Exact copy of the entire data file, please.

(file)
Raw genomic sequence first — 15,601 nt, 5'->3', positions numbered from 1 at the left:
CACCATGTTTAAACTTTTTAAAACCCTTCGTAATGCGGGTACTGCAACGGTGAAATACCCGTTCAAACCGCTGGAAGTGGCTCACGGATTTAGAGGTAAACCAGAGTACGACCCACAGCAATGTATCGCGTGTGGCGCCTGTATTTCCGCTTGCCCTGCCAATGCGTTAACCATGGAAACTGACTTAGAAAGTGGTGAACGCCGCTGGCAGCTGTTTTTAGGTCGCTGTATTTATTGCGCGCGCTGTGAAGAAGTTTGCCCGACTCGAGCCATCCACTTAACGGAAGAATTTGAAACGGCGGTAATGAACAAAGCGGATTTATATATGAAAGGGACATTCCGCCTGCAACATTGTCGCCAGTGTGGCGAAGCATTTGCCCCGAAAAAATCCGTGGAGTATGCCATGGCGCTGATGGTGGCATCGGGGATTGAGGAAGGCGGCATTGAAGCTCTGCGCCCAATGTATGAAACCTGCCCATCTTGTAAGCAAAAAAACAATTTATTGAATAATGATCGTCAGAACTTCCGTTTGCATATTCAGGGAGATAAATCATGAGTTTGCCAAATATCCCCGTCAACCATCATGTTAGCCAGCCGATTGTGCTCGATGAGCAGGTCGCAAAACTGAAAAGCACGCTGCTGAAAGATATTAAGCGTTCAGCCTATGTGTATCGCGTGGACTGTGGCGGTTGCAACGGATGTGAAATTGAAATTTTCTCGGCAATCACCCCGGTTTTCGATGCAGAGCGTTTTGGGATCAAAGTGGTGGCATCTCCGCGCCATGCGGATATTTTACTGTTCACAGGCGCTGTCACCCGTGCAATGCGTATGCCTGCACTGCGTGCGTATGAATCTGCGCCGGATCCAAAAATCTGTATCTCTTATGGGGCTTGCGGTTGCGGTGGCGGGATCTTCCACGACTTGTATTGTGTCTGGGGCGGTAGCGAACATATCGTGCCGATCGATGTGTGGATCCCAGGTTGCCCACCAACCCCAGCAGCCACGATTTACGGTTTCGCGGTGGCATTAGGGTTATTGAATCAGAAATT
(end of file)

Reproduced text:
Raw genomic sequence first — 15,601 nt, 5'->3', positions numbered from 1 at the left:
CACCATGTTTAAACTTTTTAAAACCCTTCGTAATGCGGGTACTGCAACGGTGAAATACCCGTTCAAACCGCTGGAAGTGGCTCACGGATTTAGAGGTAAACCAGAGTACGACCCACAGCAATGTATCGCGTGTGGCGCCTGTATTTCCGCTTGCCCTGCCAATGCGTTAACCATGGAAACTGACTTAGAAAGTGGTGAACGCCGCTGGCAGCTGTTTTTAGGTCGCTGTATTTATTGCGCGCGCTGTGAAGAAGTTTGCCCGACTCGAGCCATCCACTTAACGGAAGAATTTGAAACGGCGGTAATGAACAAAGCGGATTTATATATGAAAGGGACATTCCGCCTGCAACATTGTCGCCAGTGTGGCGAAGCATTTGCCCCGAAAAAATCCGTGGAGTATGCCATGGCGCTGATGGTGGCATCGGGGATTGAGGAAGGCGGCATTGAAGCTCTGCGCCCAATGTATGAAACCTGCCCATCTTGTAAGCAAAAAAACAATTTATTGAATAATGATCGTCAGAACTTCCGTTTGCATATTCAGGGAGATAAATCATGAGTTTGCCAAATATCCCCGTCAACCATCATGTTAGCCAGCCGATTGTGCTCGATGAGCAGGTCGCAAAACTGAAAAGCACGCTGCTGAAAGATATTAAGCGTTCAGCCTATGTGTATCGCGTGGACTGTGGCGGTTGCAACGGATGTGAAATTGAAATTTTCTCGGCAATCACCCCGGTTTTCGATGCAGAGCGTTTTGGGATCAAAGTGGTGGCATCTCCGCGCCATGCGGATATTTTACTGTTCACAGGCGCTGTCACCCGTGCAATGCGTATGCCTGCACTGCGTGCGTATGAATCTGCGCCGGATCCAAAAATCTGTATCTCTTATGGGGCTTGCGGTTGCGGTGGCGGGATCTTCCACGACTTGTATTGTGTCTGGGGCGGTAGCGAACATATCGTGCCGATCGATGTGTGGATCCCAGGTTGCCCACCAACCCCAGCAGCCACGATTTACGGTTTCGCGGTGGCATTAGGGTTATTGAATCAGAAATT